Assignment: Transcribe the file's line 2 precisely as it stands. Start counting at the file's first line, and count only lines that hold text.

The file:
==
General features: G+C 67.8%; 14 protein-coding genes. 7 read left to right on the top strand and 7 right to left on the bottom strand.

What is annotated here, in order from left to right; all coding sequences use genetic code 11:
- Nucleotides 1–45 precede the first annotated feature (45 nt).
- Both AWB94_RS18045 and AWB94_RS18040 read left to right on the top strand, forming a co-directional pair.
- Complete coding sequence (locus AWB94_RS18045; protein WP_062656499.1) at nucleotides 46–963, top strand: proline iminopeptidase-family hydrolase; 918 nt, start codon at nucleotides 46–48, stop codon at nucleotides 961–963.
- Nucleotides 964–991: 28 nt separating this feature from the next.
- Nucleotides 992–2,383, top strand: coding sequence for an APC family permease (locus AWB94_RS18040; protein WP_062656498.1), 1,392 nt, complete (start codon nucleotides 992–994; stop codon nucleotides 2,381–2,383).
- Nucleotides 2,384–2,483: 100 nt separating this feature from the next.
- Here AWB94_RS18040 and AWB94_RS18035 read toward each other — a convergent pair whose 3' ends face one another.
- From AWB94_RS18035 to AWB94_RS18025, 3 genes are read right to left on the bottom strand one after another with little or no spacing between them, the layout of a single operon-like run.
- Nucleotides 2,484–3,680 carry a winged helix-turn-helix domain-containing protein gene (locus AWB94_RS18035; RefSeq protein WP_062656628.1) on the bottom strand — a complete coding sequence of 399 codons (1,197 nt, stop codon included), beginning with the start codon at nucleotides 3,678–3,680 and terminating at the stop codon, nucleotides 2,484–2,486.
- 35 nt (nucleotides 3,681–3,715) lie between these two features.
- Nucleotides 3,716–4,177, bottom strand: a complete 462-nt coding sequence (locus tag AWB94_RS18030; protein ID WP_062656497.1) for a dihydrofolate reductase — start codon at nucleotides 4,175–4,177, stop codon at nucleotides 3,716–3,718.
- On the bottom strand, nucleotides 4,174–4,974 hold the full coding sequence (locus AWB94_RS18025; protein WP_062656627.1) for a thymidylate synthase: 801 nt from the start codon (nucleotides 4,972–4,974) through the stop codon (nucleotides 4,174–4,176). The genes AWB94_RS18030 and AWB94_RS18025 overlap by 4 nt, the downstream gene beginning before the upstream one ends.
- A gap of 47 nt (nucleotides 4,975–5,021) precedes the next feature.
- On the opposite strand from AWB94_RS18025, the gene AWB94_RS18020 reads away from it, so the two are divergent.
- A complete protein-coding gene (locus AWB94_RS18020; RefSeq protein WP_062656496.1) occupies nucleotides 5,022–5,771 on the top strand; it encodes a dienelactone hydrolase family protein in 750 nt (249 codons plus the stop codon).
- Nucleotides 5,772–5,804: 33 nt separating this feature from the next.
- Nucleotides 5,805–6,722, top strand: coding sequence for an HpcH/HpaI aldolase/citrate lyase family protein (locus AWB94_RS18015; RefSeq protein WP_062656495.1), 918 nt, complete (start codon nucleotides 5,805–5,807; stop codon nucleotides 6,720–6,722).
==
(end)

What is annotated here, in order from left to right; all coding sequences use genetic code 11: